Arlington, VA – 01/11/2012 – The Consumer Electronics Association®
(CEA) is calling on the California Energy Commission (CEC) to reject a proposed regulation for consumer battery chargers due to a flawed justification and unnecessary duplication of a federal regulation.
The CEC has scheduled a meeting to adopt the proposed regulation on January 12, 2012, in conflict with a long-scheduled industry trade show, the 2012 International CES®, which involves many significant stakeholders in the CEC's battery charger proceeding.
"The CEC's proposal to regulate consumer battery chargers is flawed, unnecessary and duplicative of a federal regulation already underway. Moreover, the process surrounding this proposed regulation has been a concern, with the CEC's most recent public comment period scheduled during the holidays and an adoption hearing scheduled in conflict with the 2012 International CES, a major event for a large number of industry stakeholders interested in the battery charter proceeding,” said Douglas Johnson, CEA's vice president of technology policy. "Worse, the CEC has not provided responses to the previous round of public comments on its proposed regulation, saying that it will provide comments after the regulation is adopted.”
CEA and other major stakeholder groups recently commissioned an in-depth report examining the model the CEC used to justify its proposed regulation for battery chargers. The report was produced by the Berkeley Research Group based in Los Angeles, Calif.
"After extensive review of the model, we discovered the CEC's calculations contain arithmetic errors and are based on outdated data, which overstate product energy savings and understate the incremental costs of compliance,” said C. Paul Wazzan, Ph.D., Berkeley Research Group director. "We corrected these errors and created a new model to reflect a more realistic picture of the effects of the proposed regulation on first-year energy savings realized by California consumers. The corrected CEC approach and our new model both show that the proposed regulation would more often than not negatively impact consumers.”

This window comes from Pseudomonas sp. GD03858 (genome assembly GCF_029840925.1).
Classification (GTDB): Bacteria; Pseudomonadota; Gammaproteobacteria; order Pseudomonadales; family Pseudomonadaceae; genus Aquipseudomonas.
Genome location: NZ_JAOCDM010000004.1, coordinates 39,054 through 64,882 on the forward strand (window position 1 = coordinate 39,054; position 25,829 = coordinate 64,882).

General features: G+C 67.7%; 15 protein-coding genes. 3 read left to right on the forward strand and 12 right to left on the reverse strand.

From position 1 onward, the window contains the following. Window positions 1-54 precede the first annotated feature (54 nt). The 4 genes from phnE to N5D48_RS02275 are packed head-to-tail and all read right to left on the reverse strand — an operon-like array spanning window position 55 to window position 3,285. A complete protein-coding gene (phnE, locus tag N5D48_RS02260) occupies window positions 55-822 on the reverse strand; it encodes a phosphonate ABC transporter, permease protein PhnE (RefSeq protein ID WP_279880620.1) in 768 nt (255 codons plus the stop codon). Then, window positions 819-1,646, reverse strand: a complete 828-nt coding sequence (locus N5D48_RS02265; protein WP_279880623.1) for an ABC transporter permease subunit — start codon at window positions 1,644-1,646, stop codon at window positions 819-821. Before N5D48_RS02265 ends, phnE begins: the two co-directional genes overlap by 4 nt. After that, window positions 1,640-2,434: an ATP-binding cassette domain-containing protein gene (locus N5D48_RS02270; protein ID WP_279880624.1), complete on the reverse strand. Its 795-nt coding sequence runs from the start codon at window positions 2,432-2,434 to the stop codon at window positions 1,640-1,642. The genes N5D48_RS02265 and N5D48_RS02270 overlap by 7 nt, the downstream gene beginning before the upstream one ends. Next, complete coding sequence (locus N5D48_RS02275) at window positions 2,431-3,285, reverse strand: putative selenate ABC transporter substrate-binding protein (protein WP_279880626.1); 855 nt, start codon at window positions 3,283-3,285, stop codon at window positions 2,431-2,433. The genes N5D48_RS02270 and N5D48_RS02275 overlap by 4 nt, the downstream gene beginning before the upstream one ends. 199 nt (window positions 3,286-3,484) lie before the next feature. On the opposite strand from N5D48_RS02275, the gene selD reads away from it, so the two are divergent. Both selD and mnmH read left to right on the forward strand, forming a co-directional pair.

"As an industry strongly supportive of energy efficiency, we continue to be concerned about how energy efficiency regulation is being justified and pursued in California,” said Johnson. "In each and every CEC rulemaking related to consumer electronics, including the regulation for televisions that took effect in 2011, we have seen flawed analysis that results in misleading claims regarding energy savings for California consumers and ratepayers.”
According to the CEC, the proposed battery charger regulation, once fully implemented, would save California ratepayers approximately $306 million per year. While the CEC purports to calculate cumulative savings "up to the point where compliant products begin replacing noncompliant products,” the CEC's model calculations actually estimate first year savings attributable to the regulation after a complete turnover of the current stock.
The report finds that this simplistic approach is fundamentally flawed and logically unsound as it fails to adequately account for several significant factors, including: product turnover; the time value of money; the potential impact of a pending U.S. Department of Energy regulation for battery chargers; the incremental cost of compliance; and technological improvements due to competition.
"Unjustified or poorly justified regulation is something that California can least afford, given the state's high unemployment and already burdensome regulatory regime, but also given California's important goals and objectives for saving energy and reducing emissions,” said Johnson.